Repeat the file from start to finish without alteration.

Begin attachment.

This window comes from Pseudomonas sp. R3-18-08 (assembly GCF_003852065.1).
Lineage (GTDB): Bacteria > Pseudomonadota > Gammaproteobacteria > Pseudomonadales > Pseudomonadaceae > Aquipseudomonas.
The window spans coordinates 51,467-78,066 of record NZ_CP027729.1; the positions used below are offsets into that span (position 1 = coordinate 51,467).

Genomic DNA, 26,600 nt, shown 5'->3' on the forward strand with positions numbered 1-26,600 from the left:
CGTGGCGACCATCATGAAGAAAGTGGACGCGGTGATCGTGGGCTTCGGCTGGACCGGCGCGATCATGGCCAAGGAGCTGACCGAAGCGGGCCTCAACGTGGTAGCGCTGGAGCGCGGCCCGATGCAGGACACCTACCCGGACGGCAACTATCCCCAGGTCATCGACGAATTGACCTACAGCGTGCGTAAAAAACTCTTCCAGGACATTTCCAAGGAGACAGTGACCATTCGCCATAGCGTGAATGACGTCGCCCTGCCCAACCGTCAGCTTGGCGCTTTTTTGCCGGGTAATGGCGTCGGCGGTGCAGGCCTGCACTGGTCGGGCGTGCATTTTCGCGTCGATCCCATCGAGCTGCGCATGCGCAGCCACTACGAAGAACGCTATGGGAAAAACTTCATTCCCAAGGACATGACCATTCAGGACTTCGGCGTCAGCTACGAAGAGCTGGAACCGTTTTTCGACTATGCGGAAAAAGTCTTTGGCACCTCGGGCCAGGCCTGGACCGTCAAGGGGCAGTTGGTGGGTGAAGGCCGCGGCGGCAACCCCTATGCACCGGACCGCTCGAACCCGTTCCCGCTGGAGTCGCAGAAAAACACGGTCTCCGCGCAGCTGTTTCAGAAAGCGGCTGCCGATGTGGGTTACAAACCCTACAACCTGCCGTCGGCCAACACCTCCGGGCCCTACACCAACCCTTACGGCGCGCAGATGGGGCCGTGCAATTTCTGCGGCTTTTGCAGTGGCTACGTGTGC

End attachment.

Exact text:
This window comes from Pseudomonas sp. R3-18-08 (assembly GCF_003852065.1).
Lineage (GTDB): Bacteria > Pseudomonadota > Gammaproteobacteria > Pseudomonadales > Pseudomonadaceae > Aquipseudomonas.
The window spans coordinates 51,467-78,066 of record NZ_CP027729.1; the positions used below are offsets into that span (position 1 = coordinate 51,467).

Genomic DNA, 26,600 nt, shown 5'->3' on the forward strand with positions numbered 1-26,600 from the left:
CGTGGCGACCATCATGAAGAAAGTGGACGCGGTGATCGTGGGCTTCGGCTGGACCGGCGCGATCATGGCCAAGGAGCTGACCGAAGCGGGCCTCAACGTGGTAGCGCTGGAGCGCGGCCCGATGCAGGACACCTACCCGGACGGCAACTATCCCCAGGTCATCGACGAATTGACCTACAGCGTGCGTAAAAAACTCTTCCAGGACATTTCCAAGGAGACAGTGACCATTCGCCATAGCGTGAATGACGTCGCCCTGCCCAACCGTCAGCTTGGCGCTTTTTTGCCGGGTAATGGCGTCGGCGGTGCAGGCCTGCACTGGTCGGGCGTGCATTTTCGCGTCGATCCCATCGAGCTGCGCATGCGCAGCCACTACGAAGAACGCTATGGGAAAAACTTCATTCCCAAGGACATGACCATTCAGGACTTCGGCGTCAGCTACGAAGAGCTGGAACCGTTTTTCGACTATGCGGAAAAAGTCTTTGGCACCTCGGGCCAGGCCTGGACCGTCAAGGGGCAGTTGGTGGGTGAAGGCCGCGGCGGCAACCCCTATGCACCGGACCGCTCGAACCCGTTCCCGCTGGAGTCGCAGAAAAACACGGTCTCCGCGCAGCTGTTTCAGAAAGCGGCTGCCGATGTGGGTTACAAACCCTACAACCTGCCGTCGGCCAACACCTCCGGGCCCTACACCAACCCTTACGGCGCGCAGATGGGGCCGTGCAATTTCTGCGGCTTTTGCAGTGGCTACGTGTGC